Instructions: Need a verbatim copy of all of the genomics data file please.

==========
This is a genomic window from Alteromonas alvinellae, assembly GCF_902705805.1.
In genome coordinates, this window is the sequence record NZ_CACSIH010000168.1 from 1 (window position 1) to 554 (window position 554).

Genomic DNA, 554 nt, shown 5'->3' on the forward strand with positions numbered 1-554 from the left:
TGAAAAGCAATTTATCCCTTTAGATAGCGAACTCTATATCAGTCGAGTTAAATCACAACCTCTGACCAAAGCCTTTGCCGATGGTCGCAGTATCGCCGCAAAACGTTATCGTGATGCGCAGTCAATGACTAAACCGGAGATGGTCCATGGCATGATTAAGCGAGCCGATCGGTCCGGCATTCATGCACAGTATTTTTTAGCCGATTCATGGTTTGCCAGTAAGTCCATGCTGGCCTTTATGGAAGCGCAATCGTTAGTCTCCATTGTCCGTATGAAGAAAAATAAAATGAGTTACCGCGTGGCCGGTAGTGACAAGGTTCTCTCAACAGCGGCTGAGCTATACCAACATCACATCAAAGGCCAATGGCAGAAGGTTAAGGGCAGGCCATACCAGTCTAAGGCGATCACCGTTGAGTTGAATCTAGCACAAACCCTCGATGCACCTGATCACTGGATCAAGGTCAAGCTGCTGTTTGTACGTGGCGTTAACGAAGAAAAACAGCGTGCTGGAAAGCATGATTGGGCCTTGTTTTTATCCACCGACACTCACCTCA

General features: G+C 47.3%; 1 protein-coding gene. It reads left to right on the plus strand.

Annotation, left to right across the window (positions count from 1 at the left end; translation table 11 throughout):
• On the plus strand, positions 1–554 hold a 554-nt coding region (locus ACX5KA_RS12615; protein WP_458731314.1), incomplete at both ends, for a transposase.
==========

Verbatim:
This is a genomic window from Alteromonas alvinellae, assembly GCF_902705805.1.
In genome coordinates, this window is the sequence record NZ_CACSIH010000168.1 from 1 (window position 1) to 554 (window position 554).

Genomic DNA, 554 nt, shown 5'->3' on the forward strand with positions numbered 1-554 from the left:
TGAAAAGCAATTTATCCCTTTAGATAGCGAACTCTATATCAGTCGAGTTAAATCACAACCTCTGACCAAAGCCTTTGCCGATGGTCGCAGTATCGCCGCAAAACGTTATCGTGATGCGCAGTCAATGACTAAACCGGAGATGGTCCATGGCATGATTAAGCGAGCCGATCGGTCCGGCATTCATGCACAGTATTTTTTAGCCGATTCATGGTTTGCCAGTAAGTCCATGCTGGCCTTTATGGAAGCGCAATCGTTAGTCTCCATTGTCCGTATGAAGAAAAATAAAATGAGTTACCGCGTGGCCGGTAGTGACAAGGTTCTCTCAACAGCGGCTGAGCTATACCAACATCACATCAAAGGCCAATGGCAGAAGGTTAAGGGCAGGCCATACCAGTCTAAGGCGATCACCGTTGAGTTGAATCTAGCACAAACCCTCGATGCACCTGATCACTGGATCAAGGTCAAGCTGCTGTTTGTACGTGGCGTTAACGAAGAAAAACAGCGTGCTGGAAAGCATGATTGGGCCTTGTTTTTATCCACCGACACTCACCTCA

General features: G+C 47.3%; 1 protein-coding gene. It reads left to right on the plus strand.

Annotation, left to right across the window (positions count from 1 at the left end; translation table 11 throughout):
• On the plus strand, positions 1–554 hold a 554-nt coding region (locus ACX5KA_RS12615; protein WP_458731314.1), incomplete at both ends, for a transposase.